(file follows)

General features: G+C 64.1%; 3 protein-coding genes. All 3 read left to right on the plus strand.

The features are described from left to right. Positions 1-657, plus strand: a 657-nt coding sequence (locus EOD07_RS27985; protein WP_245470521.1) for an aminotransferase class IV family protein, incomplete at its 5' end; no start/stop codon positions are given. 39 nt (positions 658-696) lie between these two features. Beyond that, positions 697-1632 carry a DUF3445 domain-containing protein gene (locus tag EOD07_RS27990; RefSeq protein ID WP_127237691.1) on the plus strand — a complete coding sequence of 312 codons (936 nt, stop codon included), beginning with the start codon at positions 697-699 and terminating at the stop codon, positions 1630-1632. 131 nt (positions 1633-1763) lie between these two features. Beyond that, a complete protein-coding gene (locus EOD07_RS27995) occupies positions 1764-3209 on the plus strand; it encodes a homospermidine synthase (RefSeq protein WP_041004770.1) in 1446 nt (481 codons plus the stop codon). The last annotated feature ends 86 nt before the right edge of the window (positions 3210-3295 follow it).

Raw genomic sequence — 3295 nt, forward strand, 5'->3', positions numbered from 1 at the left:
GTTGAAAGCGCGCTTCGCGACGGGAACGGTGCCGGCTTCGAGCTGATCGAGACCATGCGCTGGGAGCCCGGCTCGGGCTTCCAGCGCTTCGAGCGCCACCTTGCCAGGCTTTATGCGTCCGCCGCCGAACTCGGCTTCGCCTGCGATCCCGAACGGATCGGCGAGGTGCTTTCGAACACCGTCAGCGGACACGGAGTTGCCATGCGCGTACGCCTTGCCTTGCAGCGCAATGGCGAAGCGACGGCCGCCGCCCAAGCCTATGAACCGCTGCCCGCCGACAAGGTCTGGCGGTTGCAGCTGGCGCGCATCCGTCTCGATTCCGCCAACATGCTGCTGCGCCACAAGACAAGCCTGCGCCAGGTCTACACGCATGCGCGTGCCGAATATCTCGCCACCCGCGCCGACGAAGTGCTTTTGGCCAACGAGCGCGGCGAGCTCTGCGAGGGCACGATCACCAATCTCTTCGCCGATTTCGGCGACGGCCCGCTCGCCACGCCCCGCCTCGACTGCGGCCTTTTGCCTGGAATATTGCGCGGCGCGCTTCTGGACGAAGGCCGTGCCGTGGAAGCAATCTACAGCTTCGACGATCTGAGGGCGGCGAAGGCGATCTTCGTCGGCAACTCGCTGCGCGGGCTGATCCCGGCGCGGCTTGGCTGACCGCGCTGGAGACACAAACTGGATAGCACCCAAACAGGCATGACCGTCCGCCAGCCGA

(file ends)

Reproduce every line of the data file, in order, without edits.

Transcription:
General features: G+C 64.1%; 3 protein-coding genes. All 3 read left to right on the plus strand.

The features are described from left to right. Positions 1-657, plus strand: a 657-nt coding sequence (locus EOD07_RS27985; protein WP_245470521.1) for an aminotransferase class IV family protein, incomplete at its 5' end; no start/stop codon positions are given. 39 nt (positions 658-696) lie between these two features. Beyond that, positions 697-1632 carry a DUF3445 domain-containing protein gene (locus tag EOD07_RS27990; RefSeq protein ID WP_127237691.1) on the plus strand — a complete coding sequence of 312 codons (936 nt, stop codon included), beginning with the start codon at positions 697-699 and terminating at the stop codon, positions 1630-1632. 131 nt (positions 1633-1763) lie between these two features. Beyond that, a complete protein-coding gene (locus EOD07_RS27995) occupies positions 1764-3209 on the plus strand; it encodes a homospermidine synthase (RefSeq protein WP_041004770.1) in 1446 nt (481 codons plus the stop codon). The last annotated feature ends 86 nt before the right edge of the window (positions 3210-3295 follow it).

Raw genomic sequence — 3295 nt, forward strand, 5'->3', positions numbered from 1 at the left:
GTTGAAAGCGCGCTTCGCGACGGGAACGGTGCCGGCTTCGAGCTGATCGAGACCATGCGCTGGGAGCCCGGCTCGGGCTTCCAGCGCTTCGAGCGCCACCTTGCCAGGCTTTATGCGTCCGCCGCCGAACTCGGCTTCGCCTGCGATCCCGAACGGATCGGCGAGGTGCTTTCGAACACCGTCAGCGGACACGGAGTTGCCATGCGCGTACGCCTTGCCTTGCAGCGCAATGGCGAAGCGACGGCCGCCGCCCAAGCCTATGAACCGCTGCCCGCCGACAAGGTCTGGCGGTTGCAGCTGGCGCGCATCCGTCTCGATTCCGCCAACATGCTGCTGCGCCACAAGACAAGCCTGCGCCAGGTCTACACGCATGCGCGTGCCGAATATCTCGCCACCCGCGCCGACGAAGTGCTTTTGGCCAACGAGCGCGGCGAGCTCTGCGAGGGCACGATCACCAATCTCTTCGCCGATTTCGGCGACGGCCCGCTCGCCACGCCCCGCCTCGACTGCGGCCTTTTGCCTGGAATATTGCGCGGCGCGCTTCTGGACGAAGGCCGTGCCGTGGAAGCAATCTACAGCTTCGACGATCTGAGGGCGGCGAAGGCGATCTTCGTCGGCAACTCGCTGCGCGGGCTGATCCCGGCGCGGCTTGGCTGACCGCGCTGGAGACACAAACTGGATAGCACCCAAACAGGCATGACCGTCCGCCAGCCGA